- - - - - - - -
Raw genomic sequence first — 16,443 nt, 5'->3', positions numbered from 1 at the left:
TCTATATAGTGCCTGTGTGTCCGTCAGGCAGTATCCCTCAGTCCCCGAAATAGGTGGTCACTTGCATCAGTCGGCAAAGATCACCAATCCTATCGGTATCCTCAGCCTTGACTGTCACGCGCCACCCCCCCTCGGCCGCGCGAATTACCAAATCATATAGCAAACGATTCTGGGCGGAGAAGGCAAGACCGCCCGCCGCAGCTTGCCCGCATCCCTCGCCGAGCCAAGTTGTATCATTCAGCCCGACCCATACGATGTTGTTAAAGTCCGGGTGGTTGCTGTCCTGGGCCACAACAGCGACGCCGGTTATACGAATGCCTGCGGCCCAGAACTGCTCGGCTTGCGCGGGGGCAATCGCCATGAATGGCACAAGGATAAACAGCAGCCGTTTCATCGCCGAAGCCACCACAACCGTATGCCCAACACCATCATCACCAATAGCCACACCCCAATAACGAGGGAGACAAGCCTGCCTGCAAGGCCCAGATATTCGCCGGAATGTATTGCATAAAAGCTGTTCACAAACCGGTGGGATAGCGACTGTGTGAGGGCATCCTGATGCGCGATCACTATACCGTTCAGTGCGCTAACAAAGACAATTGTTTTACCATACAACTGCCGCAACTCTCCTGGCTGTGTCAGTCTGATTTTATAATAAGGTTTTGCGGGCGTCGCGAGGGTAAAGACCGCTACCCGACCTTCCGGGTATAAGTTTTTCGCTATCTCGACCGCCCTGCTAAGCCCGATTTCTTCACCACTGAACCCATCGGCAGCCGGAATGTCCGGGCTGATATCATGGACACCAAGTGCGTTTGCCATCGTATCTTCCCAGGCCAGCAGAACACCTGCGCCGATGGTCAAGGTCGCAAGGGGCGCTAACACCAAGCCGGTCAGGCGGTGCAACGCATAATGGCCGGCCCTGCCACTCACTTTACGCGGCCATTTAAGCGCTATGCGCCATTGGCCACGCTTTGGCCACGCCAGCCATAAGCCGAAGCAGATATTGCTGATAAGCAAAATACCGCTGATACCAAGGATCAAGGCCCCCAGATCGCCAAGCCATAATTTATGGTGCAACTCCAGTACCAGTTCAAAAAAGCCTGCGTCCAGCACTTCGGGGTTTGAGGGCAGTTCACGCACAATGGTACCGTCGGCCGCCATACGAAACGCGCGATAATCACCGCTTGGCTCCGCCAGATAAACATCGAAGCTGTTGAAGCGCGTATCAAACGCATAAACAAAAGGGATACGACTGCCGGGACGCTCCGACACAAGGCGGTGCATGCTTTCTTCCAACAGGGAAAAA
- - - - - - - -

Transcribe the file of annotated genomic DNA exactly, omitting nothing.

Raw genomic sequence first — 16,443 nt, 5'->3', positions numbered from 1 at the left:
TCTATATAGTGCCTGTGTGTCCGTCAGGCAGTATCCCTCAGTCCCCGAAATAGGTGGTCACTTGCATCAGTCGGCAAAGATCACCAATCCTATCGGTATCCTCAGCCTTGACTGTCACGCGCCACCCCCCCTCGGCCGCGCGAATTACCAAATCATATAGCAAACGATTCTGGGCGGAGAAGGCAAGACCGCCCGCCGCAGCTTGCCCGCATCCCTCGCCGAGCCAAGTTGTATCATTCAGCCCGACCCATACGATGTTGTTAAAGTCCGGGTGGTTGCTGTCCTGGGCCACAACAGCGACGCCGGTTATACGAATGCCTGCGGCCCAGAACTGCTCGGCTTGCGCGGGGGCAATCGCCATGAATGGCACAAGGATAAACAGCAGCCGTTTCATCGCCGAAGCCACCACAACCGTATGCCCAACACCATCATCACCAATAGCCACACCCCAATAACGAGGGAGACAAGCCTGCCTGCAAGGCCCAGATATTCGCCGGAATGTATTGCATAAAAGCTGTTCACAAACCGGTGGGATAGCGACTGTGTGAGGGCATCCTGATGCGCGATCACTATACCGTTCAGTGCGCTAACAAAGACAATTGTTTTACCATACAACTGCCGCAACTCTCCTGGCTGTGTCAGTCTGATTTTATAATAAGGTTTTGCGGGCGTCGCGAGGGTAAAGACCGCTACCCGACCTTCCGGGTATAAGTTTTTCGCTATCTCGACCGCCCTGCTAAGCCCGATTTCTTCACCACTGAACCCATCGGCAGCCGGAATGTCCGGGCTGATATCATGGACACCAAGTGCGTTTGCCATCGTATCTTCCCAGGCCAGCAGAACACCTGCGCCGATGGTCAAGGTCGCAAGGGGCGCTAACACCAAGCCGGTCAGGCGGTGCAACGCATAATGGCCGGCCCTGCCACTCACTTTACGCGGCCATTTAAGCGCTATGCGCCATTGGCCACGCTTTGGCCACGCCAGCCATAAGCCGAAGCAGATATTGCTGATAAGCAAAATACCGCTGATACCAAGGATCAAGGCCCCCAGATCGCCAAGCCATAATTTATGGTGCAACTCCAGTACCAGTTCAAAAAAGCCTGCGTCCAGCACTTCGGGGTTTGAGGGCAGTTCACGCACAATGGTACCGTCGGCCGCCATACGAAACGCGCGATAATCACCGCTTGGCTCCGCCAGATAAACATCGAAGCTGTTGAAGCGCGTATCAAACGCATAAACAAAAGGGATACGACTGCCGGGACGCTCCGACACAAGGCGGTGCATGCTTTCTTCCAACAGGGAAAAA